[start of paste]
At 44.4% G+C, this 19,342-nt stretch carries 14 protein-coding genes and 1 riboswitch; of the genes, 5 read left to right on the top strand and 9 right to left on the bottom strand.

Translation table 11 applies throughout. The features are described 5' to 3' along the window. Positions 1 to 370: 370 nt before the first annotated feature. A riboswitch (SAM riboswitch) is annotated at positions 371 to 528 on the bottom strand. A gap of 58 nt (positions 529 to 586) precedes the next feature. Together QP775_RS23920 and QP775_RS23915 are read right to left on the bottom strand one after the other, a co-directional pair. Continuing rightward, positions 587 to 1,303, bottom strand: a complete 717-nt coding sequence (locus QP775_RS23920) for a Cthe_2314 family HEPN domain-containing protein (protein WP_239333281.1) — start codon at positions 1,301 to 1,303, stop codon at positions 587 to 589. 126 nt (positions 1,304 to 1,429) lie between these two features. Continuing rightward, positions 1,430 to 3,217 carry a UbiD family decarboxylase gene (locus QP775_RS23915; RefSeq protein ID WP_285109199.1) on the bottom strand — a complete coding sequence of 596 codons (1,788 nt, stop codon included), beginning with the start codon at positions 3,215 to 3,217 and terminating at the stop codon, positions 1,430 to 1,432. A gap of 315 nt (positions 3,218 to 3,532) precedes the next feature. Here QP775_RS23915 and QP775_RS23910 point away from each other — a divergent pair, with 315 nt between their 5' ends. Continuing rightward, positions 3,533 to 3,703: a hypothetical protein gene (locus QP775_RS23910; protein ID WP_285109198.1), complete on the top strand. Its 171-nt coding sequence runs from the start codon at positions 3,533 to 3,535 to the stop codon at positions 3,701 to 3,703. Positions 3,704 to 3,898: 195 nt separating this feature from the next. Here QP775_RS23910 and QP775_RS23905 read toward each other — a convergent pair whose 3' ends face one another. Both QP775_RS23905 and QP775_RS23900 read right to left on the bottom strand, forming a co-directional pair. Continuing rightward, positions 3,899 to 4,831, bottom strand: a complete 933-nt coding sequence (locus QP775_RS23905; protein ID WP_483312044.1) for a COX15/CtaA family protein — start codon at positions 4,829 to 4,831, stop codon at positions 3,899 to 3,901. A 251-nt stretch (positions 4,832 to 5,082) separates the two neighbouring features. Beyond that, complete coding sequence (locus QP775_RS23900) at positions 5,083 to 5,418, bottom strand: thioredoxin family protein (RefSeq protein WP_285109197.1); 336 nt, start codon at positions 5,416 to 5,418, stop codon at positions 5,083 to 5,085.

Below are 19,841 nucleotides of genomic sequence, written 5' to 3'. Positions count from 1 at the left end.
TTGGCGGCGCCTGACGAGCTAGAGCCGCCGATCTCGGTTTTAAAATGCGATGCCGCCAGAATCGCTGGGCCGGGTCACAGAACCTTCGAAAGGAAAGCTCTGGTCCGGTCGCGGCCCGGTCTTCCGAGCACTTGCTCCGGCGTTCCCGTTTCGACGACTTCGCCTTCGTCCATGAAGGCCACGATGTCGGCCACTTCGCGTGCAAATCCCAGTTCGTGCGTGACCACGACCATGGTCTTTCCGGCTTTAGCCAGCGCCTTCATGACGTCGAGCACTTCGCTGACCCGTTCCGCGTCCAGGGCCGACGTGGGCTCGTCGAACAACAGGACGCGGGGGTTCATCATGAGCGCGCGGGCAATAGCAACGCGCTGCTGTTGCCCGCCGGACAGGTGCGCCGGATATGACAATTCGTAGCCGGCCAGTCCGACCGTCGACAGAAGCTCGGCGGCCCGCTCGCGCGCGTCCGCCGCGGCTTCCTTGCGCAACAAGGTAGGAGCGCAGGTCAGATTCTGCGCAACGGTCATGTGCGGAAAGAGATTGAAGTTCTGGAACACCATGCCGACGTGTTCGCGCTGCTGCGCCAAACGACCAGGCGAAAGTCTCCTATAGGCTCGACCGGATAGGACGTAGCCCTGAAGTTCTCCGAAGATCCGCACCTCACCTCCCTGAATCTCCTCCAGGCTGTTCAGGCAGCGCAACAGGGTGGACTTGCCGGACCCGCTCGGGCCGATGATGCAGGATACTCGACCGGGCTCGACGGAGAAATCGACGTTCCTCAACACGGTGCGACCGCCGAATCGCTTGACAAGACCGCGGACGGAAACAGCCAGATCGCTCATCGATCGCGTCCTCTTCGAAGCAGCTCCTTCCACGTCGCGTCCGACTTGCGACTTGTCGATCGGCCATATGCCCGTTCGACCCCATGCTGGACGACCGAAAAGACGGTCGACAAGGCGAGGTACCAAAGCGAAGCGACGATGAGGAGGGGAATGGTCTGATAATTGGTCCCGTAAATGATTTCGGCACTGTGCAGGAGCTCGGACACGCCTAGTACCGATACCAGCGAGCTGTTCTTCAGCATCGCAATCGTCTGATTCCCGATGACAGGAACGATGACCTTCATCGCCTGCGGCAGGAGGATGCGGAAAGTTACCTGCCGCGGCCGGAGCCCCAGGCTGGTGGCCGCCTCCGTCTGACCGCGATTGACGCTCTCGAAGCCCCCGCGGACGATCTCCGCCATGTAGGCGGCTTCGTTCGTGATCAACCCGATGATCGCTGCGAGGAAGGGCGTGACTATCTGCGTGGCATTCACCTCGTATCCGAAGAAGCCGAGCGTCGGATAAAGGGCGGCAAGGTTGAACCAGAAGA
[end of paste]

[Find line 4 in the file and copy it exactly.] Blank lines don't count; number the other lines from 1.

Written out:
TTGGCGGCGCCTGACGAGCTAGAGCCGCCGATCTCGGTTTTAAAATGCGATGCCGCCAGAATCGCTGGGCCGGGTCACAGAACCTTCGAAAGGAAAGCTCTGGTCCGGTCGCGGCCCGGTCTTCCGAGCACTTGCTCCGGCGTTCCCGTTTCGACGACTTCGCCTTCGTCCATGAAGGCCACGATGTCGGCCACTTCGCGTGCAAATCCCAGTTCGTGCGTGACCACGACCATGGTCTTTCCGGCTTTAGCCAGCGCCTTCATGACGTCGAGCACTTCGCTGACCCGTTCCGCGTCCAGGGCCGACGTGGGCTCGTCGAACAACAGGACGCGGGGGTTCATCATGAGCGCGCGGGCAATAGCAACGCGCTGCTGTTGCCCGCCGGACAGGTGCGCCGGATATGACAATTCGTAGCCGGCCAGTCCGACCGTCGACAGAAGCTCGGCGGCCCGCTCGCGCGCGTCCGCCGCGGCTTCCTTGCGCAACAAGGTAGGAGCGCAGGTCAGATTCTGCGCAACGGTCATGTGCGGAAAGAGATTGAAGTTCTGGAACACCATGCCGACGTGTTCGCGCTGCTGCGCCAAACGACCAGGCGAAAGTCTCCTATAGGCTCGACCGGATAGGACGTAGCCCTGAAGTTCTCCGAAGATCCGCACCTCACCTCCCTGAATCTCCTCCAGGCTGTTCAGGCAGCGCAACAGGGTGGACTTGCCGGACCCGCTCGGGCCGATGATGCAGGATACTCGACCGGGCTCGACGGAGAAATCGACGTTCCTCAACACGGTGCGACCGCCGAATCGCTTGACAAGACCGCGGACGGAAACAGCCAGATCGCTCATCGATCGCGTCCTCTTCGAAGCAGCTCCTTCCACGTCGCGTCCGACTTGCGACTTGTCGATCGGCCATATGCCCGTTCGACCCCATGCTGGACGACCGAAAAGACGGTCGACAAGGCGAGGTACCAAAGCGAAGCGACGATGAGGAGGGGAATGGTCTGATAATTGGTCCCGTAAATGATTTCGGCACTGTGCAGGAGCTCGGACACGCCTAGTACCGATACCAGCGAGCTGTTCTTCAGCATCGCAATCGTCTGATTCCCGATGACAGGAACGATGACCTTCATCGCCTGCGGCAGGAGGATGCGGAAAGTTACCTGCCGCGGCCGGAGCCCCAGGCTGGTGGCCGCCTCCGTCTGACCGCGATTGACGCTCTCGAAGCCCCCGCGGACGATCTCCGCCATGTAGGCGGCTTCGTTCGTGATCAACCCGATGATCGCTGCGAGGAAGGGCGTGACTATCTGCGTGGCATTCACCTCGTATCCGAAGAAGCCGAGCGTCGGATAAAGGGCGGCAAGGTTGAACCAGAAGA